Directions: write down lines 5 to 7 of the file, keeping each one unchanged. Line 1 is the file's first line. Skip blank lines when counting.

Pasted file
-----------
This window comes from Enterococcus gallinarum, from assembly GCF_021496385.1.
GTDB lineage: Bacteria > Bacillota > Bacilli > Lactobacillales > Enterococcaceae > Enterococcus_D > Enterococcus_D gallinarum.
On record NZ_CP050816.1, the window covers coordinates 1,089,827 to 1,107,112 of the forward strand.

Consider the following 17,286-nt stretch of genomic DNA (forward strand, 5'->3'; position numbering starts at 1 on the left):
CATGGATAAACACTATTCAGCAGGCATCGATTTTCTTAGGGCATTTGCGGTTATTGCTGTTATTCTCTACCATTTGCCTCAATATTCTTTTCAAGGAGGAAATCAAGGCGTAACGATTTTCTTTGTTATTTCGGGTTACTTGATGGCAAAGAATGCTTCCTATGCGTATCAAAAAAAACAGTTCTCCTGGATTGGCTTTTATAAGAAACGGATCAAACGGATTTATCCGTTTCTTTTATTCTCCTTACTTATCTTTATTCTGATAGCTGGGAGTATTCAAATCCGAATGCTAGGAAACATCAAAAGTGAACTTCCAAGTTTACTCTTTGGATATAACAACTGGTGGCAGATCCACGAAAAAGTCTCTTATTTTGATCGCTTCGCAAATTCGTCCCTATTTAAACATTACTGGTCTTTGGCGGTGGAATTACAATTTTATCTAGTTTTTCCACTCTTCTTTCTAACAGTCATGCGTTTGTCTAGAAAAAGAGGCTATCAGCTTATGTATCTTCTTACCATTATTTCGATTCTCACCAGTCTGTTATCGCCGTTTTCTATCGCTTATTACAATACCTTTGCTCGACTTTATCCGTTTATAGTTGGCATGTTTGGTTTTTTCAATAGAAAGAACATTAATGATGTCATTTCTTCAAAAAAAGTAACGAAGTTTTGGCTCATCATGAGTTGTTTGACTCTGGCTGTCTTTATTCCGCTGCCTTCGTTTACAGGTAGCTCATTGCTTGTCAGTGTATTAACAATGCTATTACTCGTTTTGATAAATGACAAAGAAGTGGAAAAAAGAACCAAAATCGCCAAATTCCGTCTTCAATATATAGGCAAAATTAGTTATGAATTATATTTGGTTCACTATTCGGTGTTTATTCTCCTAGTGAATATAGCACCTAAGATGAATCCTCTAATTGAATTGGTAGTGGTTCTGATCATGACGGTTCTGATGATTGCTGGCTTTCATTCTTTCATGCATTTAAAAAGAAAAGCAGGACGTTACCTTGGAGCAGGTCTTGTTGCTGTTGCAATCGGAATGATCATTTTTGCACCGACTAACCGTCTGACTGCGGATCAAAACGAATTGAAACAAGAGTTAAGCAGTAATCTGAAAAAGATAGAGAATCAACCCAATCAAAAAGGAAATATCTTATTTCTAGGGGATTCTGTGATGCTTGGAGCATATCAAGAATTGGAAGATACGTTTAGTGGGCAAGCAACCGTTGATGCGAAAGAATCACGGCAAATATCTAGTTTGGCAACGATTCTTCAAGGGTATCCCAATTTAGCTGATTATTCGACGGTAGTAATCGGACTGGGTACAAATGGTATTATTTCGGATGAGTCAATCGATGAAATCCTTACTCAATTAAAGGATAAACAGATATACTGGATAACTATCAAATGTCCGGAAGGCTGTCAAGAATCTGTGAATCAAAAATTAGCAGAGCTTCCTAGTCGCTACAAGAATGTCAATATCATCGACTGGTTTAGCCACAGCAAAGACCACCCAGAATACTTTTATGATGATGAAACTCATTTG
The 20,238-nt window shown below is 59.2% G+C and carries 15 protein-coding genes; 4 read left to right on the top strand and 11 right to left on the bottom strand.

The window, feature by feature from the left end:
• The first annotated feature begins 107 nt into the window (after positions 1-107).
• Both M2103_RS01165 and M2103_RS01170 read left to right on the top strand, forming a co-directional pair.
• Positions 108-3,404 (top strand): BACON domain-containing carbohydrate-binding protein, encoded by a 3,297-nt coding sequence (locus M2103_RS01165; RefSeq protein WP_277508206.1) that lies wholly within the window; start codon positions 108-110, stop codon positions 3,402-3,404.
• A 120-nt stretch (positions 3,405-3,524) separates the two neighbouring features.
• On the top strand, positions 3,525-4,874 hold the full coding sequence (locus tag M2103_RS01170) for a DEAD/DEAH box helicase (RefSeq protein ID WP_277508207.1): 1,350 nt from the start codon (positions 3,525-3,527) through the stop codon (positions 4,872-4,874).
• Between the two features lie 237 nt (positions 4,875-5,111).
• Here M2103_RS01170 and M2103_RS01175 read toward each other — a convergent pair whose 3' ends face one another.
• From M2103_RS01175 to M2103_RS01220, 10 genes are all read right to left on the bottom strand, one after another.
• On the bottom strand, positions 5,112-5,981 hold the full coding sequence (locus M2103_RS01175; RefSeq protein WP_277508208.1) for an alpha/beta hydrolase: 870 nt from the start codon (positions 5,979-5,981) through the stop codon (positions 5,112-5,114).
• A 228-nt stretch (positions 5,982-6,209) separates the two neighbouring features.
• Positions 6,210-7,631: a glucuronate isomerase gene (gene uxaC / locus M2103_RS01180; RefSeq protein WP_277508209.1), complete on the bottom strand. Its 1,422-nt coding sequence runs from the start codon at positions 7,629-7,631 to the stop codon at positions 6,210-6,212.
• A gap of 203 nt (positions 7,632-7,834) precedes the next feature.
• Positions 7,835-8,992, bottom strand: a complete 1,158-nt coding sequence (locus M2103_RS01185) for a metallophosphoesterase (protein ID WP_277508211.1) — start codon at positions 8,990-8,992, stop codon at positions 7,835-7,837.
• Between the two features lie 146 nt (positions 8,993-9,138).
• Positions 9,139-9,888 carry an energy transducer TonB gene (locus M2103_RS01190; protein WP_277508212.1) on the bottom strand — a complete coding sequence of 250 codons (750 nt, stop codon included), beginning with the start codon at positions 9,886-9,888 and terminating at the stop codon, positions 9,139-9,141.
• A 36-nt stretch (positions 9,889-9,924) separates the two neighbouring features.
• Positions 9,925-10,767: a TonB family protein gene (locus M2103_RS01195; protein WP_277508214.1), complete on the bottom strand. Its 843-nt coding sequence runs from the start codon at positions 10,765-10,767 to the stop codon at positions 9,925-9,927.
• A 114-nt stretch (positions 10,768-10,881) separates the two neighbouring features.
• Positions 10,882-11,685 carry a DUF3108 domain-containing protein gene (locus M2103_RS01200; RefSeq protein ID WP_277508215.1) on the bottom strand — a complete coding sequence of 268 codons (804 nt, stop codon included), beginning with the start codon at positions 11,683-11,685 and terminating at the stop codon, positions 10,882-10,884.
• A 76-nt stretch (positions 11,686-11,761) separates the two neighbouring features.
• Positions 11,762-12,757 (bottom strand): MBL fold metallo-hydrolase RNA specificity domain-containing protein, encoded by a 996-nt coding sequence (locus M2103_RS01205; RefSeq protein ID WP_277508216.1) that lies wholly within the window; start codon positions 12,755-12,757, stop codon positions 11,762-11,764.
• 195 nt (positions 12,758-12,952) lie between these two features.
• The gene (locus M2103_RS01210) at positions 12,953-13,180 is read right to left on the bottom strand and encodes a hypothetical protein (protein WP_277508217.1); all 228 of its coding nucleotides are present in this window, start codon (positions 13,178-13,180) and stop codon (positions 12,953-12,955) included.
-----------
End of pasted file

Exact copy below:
CATGGATAAACACTATTCAGCAGGCATCGATTTTCTTAGGGCATTTGCGGTTATTGCTGTTATTCTCTACCATTTGCCTCAATATTCTTTTCAAGGAGGAAATCAAGGCGTAACGATTTTCTTTGTTATTTCGGGTTACTTGATGGCAAAGAATGCTTCCTATGCGTATCAAAAAAAACAGTTCTCCTGGATTGGCTTTTATAAGAAACGGATCAAACGGATTTATCCGTTTCTTTTATTCTCCTTACTTATCTTTATTCTGATAGCTGGGAGTATTCAAATCCGAATGCTAGGAAACATCAAAAGTGAACTTCCAAGTTTACTCTTTGGATATAACAACTGGTGGCAGATCCACGAAAAAGTCTCTTATTTTGATCGCTTCGCAAATTCGTCCCTATTTAAACATTACTGGTCTTTGGCGGTGGAATTACAATTTTATCTAGTTTTTCCACTCTTCTTTCTAACAGTCATGCGTTTGTCTAGAAAAAGAGGCTATCAGCTTATGTATCTTCTTACCATTATTTCGATTCTCACCAGTCTGTTATCGCCGTTTTCTATCGCTTATTACAATACCTTTGCTCGACTTTATCCGTTTATAGTTGGCATGTTTGGTTTTTTCAATAGAAAGAACATTAATGATGTCATTTCTTCAAAAAAAGTAACGAAGTTTTGGCTCATCATGAGTTGTTTGACTCTGGCTGTCTTTATTCCGCTGCCTTCGTTTACAGGTAGCTCATTGCTTGTCAGTGTATTAACAATGCTATTACTCGTTTTGATAAATGACAAAGAAGTGGAAAAAAGAACCAAAATCGCCAAATTCCGTCTTCAATATATAGGCAAAATTAGTTATGAATTATATTTGGTTCACTATTCGGTGTTTATTCTCCTAGTGAATATAGCACCTAAGATGAATCCTCTAATTGAATTGGTAGTGGTTCTGATCATGACGGTTCTGATGATTGCTGGCTTTCATTCTTTCATGCATTTAAAAAGAAAAGCAGGACGTTACCTTGGAGCAGGTCTTGTTGCTGTTGCAATCGGAATGATCATTTTTGCACCGACTAACCGTCTGACTGCGGATCAAAACGAATTGAAACAAGAGTTAAGCAGTAATCTGAAAAAGATAGAGAATCAACCCAATCAAAAAGGAAATATCTTATTTCTAGGGGATTCTGTGATGCTTGGAGCATATCAAGAATTGGAAGATACGTTTAGTGGGCAAGCAACCGTTGATGCGAAAGAATCACGGCAAATATCTAGTTTGGCAACGATTCTTCAAGGGTATCCCAATTTAGCTGATTATTCGACGGTAGTAATCGGACTGGGTACAAATGGTATTATTTCGGATGAGTCAATCGATGAAATCCTTACTCAATTAAAGGATAAACAGATATACTGGATAACTATCAAATGTCCGGAAGGCTGTCAAGAATCTGTGAATCAAAAATTAGCAGAGCTTCCTAGTCGCTACAAGAATGTCAATATCATCGACTGGTTTAGCCACAGCAAAGACCACCCAGAATACTTTTATGATGATGAAACTCATTTG
The 20,238-nt window shown below is 59.2% G+C and carries 15 protein-coding genes; 4 read left to right on the top strand and 11 right to left on the bottom strand.

The window, feature by feature from the left end: